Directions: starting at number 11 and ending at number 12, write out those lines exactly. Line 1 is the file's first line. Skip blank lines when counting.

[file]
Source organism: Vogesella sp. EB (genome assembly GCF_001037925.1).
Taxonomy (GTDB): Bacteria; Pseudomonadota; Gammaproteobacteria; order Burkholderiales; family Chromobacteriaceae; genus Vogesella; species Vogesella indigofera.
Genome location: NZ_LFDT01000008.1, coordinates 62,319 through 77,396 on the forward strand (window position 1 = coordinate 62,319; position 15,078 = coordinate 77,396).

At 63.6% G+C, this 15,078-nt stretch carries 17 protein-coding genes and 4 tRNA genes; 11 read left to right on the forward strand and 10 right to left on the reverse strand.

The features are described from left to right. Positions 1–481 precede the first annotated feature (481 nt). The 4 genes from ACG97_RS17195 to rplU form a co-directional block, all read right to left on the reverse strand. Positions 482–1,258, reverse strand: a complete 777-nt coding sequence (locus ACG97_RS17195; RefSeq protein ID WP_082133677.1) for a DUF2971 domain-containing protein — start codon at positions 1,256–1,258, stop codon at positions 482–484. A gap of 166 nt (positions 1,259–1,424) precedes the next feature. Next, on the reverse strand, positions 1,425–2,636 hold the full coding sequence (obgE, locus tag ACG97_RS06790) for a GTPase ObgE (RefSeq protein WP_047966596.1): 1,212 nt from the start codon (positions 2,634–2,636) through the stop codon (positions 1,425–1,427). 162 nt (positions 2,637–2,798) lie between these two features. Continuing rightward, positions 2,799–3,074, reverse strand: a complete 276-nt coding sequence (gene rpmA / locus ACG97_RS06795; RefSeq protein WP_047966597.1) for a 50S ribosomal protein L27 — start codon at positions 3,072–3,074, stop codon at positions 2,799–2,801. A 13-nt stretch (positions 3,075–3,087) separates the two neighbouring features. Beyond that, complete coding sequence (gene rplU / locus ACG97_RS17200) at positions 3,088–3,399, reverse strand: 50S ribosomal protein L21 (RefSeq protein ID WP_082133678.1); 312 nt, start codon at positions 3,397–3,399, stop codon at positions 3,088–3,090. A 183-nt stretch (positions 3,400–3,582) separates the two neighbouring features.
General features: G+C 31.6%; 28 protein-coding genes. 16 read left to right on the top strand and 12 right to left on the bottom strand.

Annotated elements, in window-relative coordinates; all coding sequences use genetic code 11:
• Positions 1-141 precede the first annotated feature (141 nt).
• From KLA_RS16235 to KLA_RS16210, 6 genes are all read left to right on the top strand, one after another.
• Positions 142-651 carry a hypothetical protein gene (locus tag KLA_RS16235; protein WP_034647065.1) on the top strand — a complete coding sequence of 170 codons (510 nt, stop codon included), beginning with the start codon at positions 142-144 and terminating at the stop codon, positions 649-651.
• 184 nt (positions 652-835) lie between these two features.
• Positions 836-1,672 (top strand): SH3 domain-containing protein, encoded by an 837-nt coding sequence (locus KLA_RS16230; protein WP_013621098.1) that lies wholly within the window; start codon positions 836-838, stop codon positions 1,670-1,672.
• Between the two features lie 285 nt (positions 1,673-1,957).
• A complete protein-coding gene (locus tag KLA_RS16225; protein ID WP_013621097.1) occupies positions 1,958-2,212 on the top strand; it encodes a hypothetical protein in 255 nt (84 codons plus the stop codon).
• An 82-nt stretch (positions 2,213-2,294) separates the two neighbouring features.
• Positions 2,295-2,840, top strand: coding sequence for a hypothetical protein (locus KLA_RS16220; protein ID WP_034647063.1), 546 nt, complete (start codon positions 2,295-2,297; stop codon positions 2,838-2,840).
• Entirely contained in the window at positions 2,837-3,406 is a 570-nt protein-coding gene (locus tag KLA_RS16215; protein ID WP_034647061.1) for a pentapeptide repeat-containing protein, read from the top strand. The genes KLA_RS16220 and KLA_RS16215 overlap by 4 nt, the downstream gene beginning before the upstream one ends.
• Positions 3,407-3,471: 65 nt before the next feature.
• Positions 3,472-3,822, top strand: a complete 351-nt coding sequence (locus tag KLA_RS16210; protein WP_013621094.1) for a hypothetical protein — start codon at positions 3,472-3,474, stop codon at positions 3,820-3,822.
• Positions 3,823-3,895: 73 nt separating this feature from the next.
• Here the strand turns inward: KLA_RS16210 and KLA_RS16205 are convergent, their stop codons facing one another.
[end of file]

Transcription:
• 184 nt (positions 652-835) lie between these two features.
• Positions 836-1,672 (top strand): SH3 domain-containing protein, encoded by an 837-nt coding sequence (locus KLA_RS16230; protein WP_013621098.1) that lies wholly within the window; start codon positions 836-838, stop codon positions 1,670-1,672.